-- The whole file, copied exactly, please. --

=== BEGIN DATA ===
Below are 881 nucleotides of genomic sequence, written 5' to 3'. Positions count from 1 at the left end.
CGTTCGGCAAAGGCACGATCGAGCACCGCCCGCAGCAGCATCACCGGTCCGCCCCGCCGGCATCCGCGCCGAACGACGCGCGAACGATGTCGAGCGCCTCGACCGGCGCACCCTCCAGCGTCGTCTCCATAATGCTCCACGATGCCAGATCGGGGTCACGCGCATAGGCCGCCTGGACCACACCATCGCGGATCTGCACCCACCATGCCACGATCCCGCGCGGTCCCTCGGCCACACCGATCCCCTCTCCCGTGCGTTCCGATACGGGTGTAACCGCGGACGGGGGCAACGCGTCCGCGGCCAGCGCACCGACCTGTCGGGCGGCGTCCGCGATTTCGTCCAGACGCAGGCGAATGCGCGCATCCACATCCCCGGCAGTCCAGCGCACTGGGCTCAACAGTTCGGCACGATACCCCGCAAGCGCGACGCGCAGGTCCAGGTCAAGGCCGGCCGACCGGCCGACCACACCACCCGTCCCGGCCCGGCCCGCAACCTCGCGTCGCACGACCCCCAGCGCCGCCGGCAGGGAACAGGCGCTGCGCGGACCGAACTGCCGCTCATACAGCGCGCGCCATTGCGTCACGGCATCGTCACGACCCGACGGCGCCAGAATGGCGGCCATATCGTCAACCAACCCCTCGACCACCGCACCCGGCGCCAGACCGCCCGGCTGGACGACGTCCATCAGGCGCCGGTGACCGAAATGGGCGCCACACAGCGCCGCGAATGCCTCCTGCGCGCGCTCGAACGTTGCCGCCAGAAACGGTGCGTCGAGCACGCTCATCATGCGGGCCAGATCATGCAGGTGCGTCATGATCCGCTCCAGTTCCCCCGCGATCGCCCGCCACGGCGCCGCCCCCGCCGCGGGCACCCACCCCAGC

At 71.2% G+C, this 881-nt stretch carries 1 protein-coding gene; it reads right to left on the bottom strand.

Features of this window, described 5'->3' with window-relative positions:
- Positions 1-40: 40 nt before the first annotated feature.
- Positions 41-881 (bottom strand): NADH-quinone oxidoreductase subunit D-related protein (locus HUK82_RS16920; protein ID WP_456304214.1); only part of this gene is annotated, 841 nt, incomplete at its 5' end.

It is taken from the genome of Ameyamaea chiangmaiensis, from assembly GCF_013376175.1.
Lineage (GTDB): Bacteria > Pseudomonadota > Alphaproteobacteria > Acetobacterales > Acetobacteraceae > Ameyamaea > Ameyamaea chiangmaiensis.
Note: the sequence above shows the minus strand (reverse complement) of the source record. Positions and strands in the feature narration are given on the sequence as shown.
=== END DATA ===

Below are 881 nucleotides of genomic sequence, written 5' to 3'. Positions count from 1 at the left end.
CGTTCGGCAAAGGCACGATCGAGCACCGCCCGCAGCAGCATCACCGGTCCGCCCCGCCGGCATCCGCGCCGAACGACGCGCGAACGATGTCGAGCGCCTCGACCGGCGCACCCTCCAGCGTCGTCTCCATAATGCTCCACGATGCCAGATCGGGGTCACGCGCATAGGCCGCCTGGACCACACCATCGCGGATCTGCACCCACCATGCCACGATCCCGCGCGGTCCCTCGGCCACACCGATCCCCTCTCCCGTGCGTTCCGATACGGGTGTAACCGCGGACGGGGGCAACGCGTCCGCGGCCAGCGCACCGACCTGTCGGGCGGCGTCCGCGATTTCGTCCAGACGCAGGCGAATGCGCGCATCCACATCCCCGGCAGTCCAGCGCACTGGGCTCAACAGTTCGGCACGATACCCCGCAAGCGCGACGCGCAGGTCCAGGTCAAGGCCGGCCGACCGGCCGACCACACCACCCGTCCCGGCCCGGCCCGCAACCTCGCGTCGCACGACCCCCAGCGCCGCCGGCAGGGAACAGGCGCTGCGCGGACCGAACTGCCGCTCATACAGCGCGCGCCATTGCGTCACGGCATCGTCACGACCCGACGGCGCCAGAATGGCGGCCATATCGTCAACCAACCCCTCGACCACCGCACCCGGCGCCAGACCGCCCGGCTGGACGACGTCCATCAGGCGCCGGTGACCGAAATGGGCGCCACACAGCGCCGCGAATGCCTCCTGCGCGCGCTCGAACGTTGCCGCCAGAAACGGTGCGTCGAGCACGCTCATCATGCGGGCCAGATCATGCAGGTGCGTCATGATCCGCTCCAGTTCCCCCGCGATCGCCCGCCACGGCGCCGCCCCCGCCGCGGGCACCCACCCCAGC

At 71.2% G+C, this 881-nt stretch carries 1 protein-coding gene; it reads right to left on the bottom strand.

Features of this window, described 5'->3' with window-relative positions:
- Positions 1-40: 40 nt before the first annotated feature.
- Positions 41-881 (bottom strand): NADH-quinone oxidoreductase subunit D-related protein (locus HUK82_RS16920; protein ID WP_456304214.1); only part of this gene is annotated, 841 nt, incomplete at its 5' end.

It is taken from the genome of Ameyamaea chiangmaiensis, from assembly GCF_013376175.1.
Lineage (GTDB): Bacteria > Pseudomonadota > Alphaproteobacteria > Acetobacterales > Acetobacteraceae > Ameyamaea > Ameyamaea chiangmaiensis.
Note: the sequence above shows the minus strand (reverse complement) of the source record. Positions and strands in the feature narration are given on the sequence as shown.